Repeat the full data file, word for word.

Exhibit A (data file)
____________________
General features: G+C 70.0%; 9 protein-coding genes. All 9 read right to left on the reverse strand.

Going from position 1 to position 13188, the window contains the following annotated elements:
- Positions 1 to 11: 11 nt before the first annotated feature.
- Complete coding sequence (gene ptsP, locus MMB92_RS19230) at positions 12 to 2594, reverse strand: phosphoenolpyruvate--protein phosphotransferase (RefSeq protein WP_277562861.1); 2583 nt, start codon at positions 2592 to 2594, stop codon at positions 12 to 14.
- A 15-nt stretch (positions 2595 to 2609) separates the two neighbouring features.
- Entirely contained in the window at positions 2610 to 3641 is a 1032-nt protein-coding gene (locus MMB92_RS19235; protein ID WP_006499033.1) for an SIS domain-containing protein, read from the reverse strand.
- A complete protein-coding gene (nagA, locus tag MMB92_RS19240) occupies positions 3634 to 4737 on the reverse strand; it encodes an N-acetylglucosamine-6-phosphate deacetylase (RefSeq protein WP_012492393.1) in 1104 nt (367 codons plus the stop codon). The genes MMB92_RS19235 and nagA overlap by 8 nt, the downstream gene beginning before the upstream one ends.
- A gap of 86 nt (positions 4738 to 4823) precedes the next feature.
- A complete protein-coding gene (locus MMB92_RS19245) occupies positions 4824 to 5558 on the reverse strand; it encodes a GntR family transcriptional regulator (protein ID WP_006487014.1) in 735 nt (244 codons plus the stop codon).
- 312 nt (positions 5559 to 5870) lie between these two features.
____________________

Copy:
General features: G+C 70.0%; 9 protein-coding genes. All 9 read right to left on the reverse strand.

Going from position 1 to position 13188, the window contains the following annotated elements:
- Positions 1 to 11: 11 nt before the first annotated feature.
- Complete coding sequence (gene ptsP, locus MMB92_RS19230) at positions 12 to 2594, reverse strand: phosphoenolpyruvate--protein phosphotransferase (RefSeq protein WP_277562861.1); 2583 nt, start codon at positions 2592 to 2594, stop codon at positions 12 to 14.
- A 15-nt stretch (positions 2595 to 2609) separates the two neighbouring features.
- Entirely contained in the window at positions 2610 to 3641 is a 1032-nt protein-coding gene (locus MMB92_RS19235; protein ID WP_006499033.1) for an SIS domain-containing protein, read from the reverse strand.
- A complete protein-coding gene (nagA, locus tag MMB92_RS19240) occupies positions 3634 to 4737 on the reverse strand; it encodes an N-acetylglucosamine-6-phosphate deacetylase (RefSeq protein WP_012492393.1) in 1104 nt (367 codons plus the stop codon). The genes MMB92_RS19235 and nagA overlap by 8 nt, the downstream gene beginning before the upstream one ends.
- A gap of 86 nt (positions 4738 to 4823) precedes the next feature.
- A complete protein-coding gene (locus MMB92_RS19245) occupies positions 4824 to 5558 on the reverse strand; it encodes a GntR family transcriptional regulator (protein ID WP_006487014.1) in 735 nt (244 codons plus the stop codon).
- 312 nt (positions 5559 to 5870) lie between these two features.